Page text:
Now LateRooms.com offer late deals on kitchens, too
I'm not going to lie to you - if I pay buttons for a hotel room near Paddington, I don't expect marble floors and chandeliers. If I check in at a 3 star hotel, however, I might expect some modest extras beyond a bed and bathroom facilities; a desk and a chair maybe, perhaps somewhere to hang clothes. So after booking a room at the 3 star Ascot Hyde Park Hotel through LateRooms.com, that's what I expected. Sort of. So it came as a mild surprise to discover I was staying here:
Yes. That's a kitchen. No chair, no desk, no wardrobe, but a fully integrated kitchen in my room. Perhaps they'd given me a suite by mistake? That would have been the bargain of the century, except... well, it was a little tight in terms of room:
You'll notice the electric heater in the nine inch gap between the kitchen cupboard and the bed. A deathtrap in the making, but as Andy pointed out as I recounted the tale, it was an overly generous offering by the manager - if the room got too cold, I could have turned on the oven. The washing machine would have been a bonus, too, if there'd been enough room to open the door.
I was in an annex to the hotel. It seems that up until recently, the building comprised of individual apartments - the management had simply removed the front door from each apartment and fitted an en suite to each room to create individual guest rooms. In my room, they hadn't been arsed enough to take the kitchen out before putting the bed in.
It wasn't just the room, its broken furniture and the safety hazards that were a concern. As an annex building there was no reception, but neither was there a lock on the front door - anybody could walk into the building at any time, without a key. The doors of the rooms weren't fire doors, which seems to be a fashionable extra in hotels these days, if not a mandatory one. At least I could identify my room by the number on the door:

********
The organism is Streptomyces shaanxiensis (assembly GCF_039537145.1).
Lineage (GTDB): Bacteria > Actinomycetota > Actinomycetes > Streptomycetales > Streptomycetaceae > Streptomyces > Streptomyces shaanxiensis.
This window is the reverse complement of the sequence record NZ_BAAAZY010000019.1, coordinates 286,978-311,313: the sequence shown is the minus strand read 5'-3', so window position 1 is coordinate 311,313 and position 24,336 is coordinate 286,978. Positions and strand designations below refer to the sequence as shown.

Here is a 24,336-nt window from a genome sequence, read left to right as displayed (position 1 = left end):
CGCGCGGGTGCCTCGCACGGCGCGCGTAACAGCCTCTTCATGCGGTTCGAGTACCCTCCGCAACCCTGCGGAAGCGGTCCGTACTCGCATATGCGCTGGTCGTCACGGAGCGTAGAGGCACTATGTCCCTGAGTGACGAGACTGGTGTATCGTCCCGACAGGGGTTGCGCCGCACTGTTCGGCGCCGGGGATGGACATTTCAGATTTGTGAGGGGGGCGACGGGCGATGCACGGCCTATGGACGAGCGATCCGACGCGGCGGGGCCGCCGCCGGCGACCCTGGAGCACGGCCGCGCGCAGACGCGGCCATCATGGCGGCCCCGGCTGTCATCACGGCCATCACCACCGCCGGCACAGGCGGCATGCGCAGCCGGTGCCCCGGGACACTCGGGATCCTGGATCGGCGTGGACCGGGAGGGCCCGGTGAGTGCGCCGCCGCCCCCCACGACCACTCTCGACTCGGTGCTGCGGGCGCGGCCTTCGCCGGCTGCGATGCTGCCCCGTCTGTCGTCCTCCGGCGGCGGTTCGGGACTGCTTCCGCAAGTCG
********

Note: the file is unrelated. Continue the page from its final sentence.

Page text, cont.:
In short, there is in no way in almighty hellfire the Ascot Hyde Park Hotel is a 3 star hotel, as advertised on LateRooms.com:
It's only when you click through to its listing that you might notice that rating has a caveat:
The rating is self-classifed - in other words, the hotel hasn't bothered securing an official rating from the likes of the AA or Visit Britain, and instead has made up a rating themselves. A foolproof system that certainly won't be abused to increase custom, I'm sure you'll agree. But does the addition of small print justify LateRooms.com palming off such apocalyptic visions on customers? If self-classified ratings are likely to bear no resemblance to customer expectations, they only serve to harm LateRooms.com's credibility. Adding small print to distance themselves from the claims isn't good enough - if a hotel can't guarantee a particular standard of facilities then perhaps third parties should think twice about fobbing them off on customers.
If I pay peanuts for a room I don't expect the height of luxury. But if I pay peanuts for what is advertised as a 3* room by a website that makes its business from offering late bookings at bargain prices, it's not unreasonable to expect a basic 3* room no matter how much I pay, what with being a bargain and all. It seems hotels can invent ratings entirely detached from reality, and the likes of LateRooms.com are only too happy to blindly support them.